UNITED STATES DISTRICT COURT FOR THE EASTERN DISTRICT OF NEW YORK
June 28, 1965
Maxim WATT, Plaintiff,
UNITED STATES of America, Defendant
The opinion of the court was delivered by: BRUCHHAUSEN
BRUCHHAUSEN, District Judge.
The defendant moves for summary judgment, dismissing the complaint.
The plaintiff seeks to recover damages pursuant to the Federal Tort Claims Act, 28 U.S.C. § 1346(b), for personal injuries allegedly sustained by him on November 13, 1962, while he was a patient in the United States Army Hospital at Fort Jay, New York. He claims that a portable telephone stand, due to a defect, tipped over and fell on his foot, injuring it.
The plaintiff was in active service as a member of the United States Military Forces for a number of years until his retirement on July 31, 1951.
The defendant contends that a retired serviceman may not sue under the Federal Tort Claims Act.
The said Act waives sovereign immunity to the extent that an individual, sustaining personal injuries through the negligence of a Government employee while acting within the scope of his office or employment, may institute suit against the Government, provided that it be a case where the United States, if a private person, would be liable to the claimant in accordance with the law of the place where the act or omission occurred.
The statute contains no express provision, barring claims made by military personnel but there is case law on the subject.
THE GOVERNMENT IS NOT LIABLE TO A SERVICEMAN WHERE HIS INJURIES ARISE OUT OF OR ARE IN THE COURSE OF ACTIVITY, INCIDENT TO SERVICE IN THE MILITARY FORCES.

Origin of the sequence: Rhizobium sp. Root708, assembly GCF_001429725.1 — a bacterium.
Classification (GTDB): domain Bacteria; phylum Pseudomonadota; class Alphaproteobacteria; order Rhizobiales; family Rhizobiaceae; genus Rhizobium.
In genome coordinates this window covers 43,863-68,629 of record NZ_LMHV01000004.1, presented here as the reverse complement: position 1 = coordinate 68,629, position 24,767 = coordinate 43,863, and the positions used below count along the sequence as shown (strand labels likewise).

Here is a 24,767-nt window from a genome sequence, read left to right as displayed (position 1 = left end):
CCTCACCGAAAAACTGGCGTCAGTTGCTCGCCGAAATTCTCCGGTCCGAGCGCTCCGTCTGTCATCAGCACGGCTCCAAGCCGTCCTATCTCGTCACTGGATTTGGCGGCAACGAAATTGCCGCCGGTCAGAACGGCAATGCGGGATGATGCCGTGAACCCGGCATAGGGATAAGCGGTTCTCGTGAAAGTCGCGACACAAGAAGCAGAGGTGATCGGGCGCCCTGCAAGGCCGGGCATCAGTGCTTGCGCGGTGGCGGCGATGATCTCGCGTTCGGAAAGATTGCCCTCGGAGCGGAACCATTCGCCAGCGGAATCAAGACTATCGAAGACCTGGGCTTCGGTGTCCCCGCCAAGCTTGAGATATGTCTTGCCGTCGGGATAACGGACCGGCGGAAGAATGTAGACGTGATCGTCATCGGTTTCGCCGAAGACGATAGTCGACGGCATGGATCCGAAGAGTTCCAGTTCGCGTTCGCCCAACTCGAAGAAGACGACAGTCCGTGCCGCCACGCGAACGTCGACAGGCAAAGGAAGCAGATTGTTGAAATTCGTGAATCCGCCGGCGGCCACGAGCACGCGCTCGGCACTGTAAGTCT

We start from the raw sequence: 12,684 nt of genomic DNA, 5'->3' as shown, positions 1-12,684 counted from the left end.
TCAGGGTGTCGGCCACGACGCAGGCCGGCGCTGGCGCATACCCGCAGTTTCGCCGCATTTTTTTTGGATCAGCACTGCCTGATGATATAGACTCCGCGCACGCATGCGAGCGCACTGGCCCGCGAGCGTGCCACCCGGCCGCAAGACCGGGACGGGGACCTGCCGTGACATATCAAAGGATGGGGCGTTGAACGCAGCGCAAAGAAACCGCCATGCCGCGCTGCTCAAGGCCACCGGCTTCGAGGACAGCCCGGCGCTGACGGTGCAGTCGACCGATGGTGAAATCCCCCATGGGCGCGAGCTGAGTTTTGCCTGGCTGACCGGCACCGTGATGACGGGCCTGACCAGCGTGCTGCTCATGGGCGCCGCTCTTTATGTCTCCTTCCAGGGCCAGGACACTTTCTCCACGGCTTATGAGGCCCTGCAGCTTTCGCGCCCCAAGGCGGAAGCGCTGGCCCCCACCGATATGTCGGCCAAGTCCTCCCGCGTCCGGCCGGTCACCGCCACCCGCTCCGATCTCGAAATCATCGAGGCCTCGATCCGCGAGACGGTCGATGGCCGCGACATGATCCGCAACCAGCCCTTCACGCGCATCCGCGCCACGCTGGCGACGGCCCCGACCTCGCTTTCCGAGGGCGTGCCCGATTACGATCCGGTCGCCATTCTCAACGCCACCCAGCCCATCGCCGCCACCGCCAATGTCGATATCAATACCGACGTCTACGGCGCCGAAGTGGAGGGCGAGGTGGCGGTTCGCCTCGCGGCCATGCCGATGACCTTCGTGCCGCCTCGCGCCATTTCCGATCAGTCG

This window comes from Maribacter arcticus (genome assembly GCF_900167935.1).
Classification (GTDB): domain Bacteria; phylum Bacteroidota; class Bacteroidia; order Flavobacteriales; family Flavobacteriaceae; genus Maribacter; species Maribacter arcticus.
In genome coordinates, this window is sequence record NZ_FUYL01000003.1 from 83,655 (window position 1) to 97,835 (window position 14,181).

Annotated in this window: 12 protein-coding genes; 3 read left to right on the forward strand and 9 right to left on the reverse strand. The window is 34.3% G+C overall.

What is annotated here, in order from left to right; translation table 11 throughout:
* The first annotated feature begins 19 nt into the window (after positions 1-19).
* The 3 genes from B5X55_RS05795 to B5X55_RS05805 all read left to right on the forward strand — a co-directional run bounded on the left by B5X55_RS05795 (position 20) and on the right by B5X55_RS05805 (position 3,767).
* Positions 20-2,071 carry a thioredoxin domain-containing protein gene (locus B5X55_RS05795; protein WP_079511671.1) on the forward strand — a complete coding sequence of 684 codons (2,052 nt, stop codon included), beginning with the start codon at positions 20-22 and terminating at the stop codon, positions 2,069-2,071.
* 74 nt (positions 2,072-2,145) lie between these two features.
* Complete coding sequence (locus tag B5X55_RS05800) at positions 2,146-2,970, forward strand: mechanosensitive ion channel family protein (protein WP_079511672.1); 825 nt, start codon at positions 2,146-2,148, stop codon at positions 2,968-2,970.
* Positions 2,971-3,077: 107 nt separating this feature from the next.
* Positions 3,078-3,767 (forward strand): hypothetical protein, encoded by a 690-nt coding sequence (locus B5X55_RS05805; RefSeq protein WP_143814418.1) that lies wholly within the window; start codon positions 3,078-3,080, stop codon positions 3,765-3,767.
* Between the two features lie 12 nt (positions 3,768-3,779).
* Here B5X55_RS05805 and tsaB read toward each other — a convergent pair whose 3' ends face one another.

In Feres v. United States, 340 U.S. 135, 71 S. Ct. 153, 95 L. Ed. 152, the Court considered three appeals, viz.:
Feres, while on active duty, perished by fire in an army barracks;
Jefferson, while on active duty, was operated upon in an army institution and sought damages for malpractice;
Griggs made a like claim.
The Court stated:
"The common fact underlying the three cases is that each claimant, while on active duty and not on furlough, sustained injury due to negligence of others in the armed forces.
* * *
"This Court, in deciding claims for wrongs incident to service under the Tort Claims Act, cannot escape attributing some bearing upon it to enactments by Congress which provide systems of simple, certain, and uniform compensation for injuries or death of those in armed services.
* * *
"We conclude that the Government is not liable under the Federal Tort Claims Act for injuries to servicemen where the injuries arise out of or are in the course of activity incident to service."
A SOLDIER INJURED IN AN ACCIDENT, NOT INCIDENT TO HIS ARMY SERVICE, MAY SUE AND RECOVER DAMAGES FOR HIS INJURIES.
In Brooks v. United States, 337 U.S. 49, 69 S. Ct. 918, 93 L. Ed. 1200, it appears that the plaintiff, while riding in an automobile, sustained personal injuries in a collision with a mail truck. The Court, in upholding the claim said:
"* * * We are dealing with an accident which had nothing to do with the Brooks' army careers, injuries not caused by their service except in the sense that all human events depend upon what has already transpired. Were the accident incident to Brooks' service, a wholly different case would be presented."
In Feres v. United States, supra, the Court said:
"The actual holding in the Brooks case can support liability here (in the Feres case) only by ignoring the vital distinction there stated. The injury to Brooks did not arise out of or in the course of military duty. Brooks was on furlough, driving along the highway, under compulsion of no orders or duty and on no military mission. A Government owned and operated vehicle collided with him. Brooks' father, riding in the same car, recovered for his injuries and the Government did not further contest the judgment but contended that there could be no liability to the sons, solely because they were in the Army. This Court rejected the contention, primarily because Brooks' relationship while on leave was not analogous to that of a soldier injured while performing duties under orders."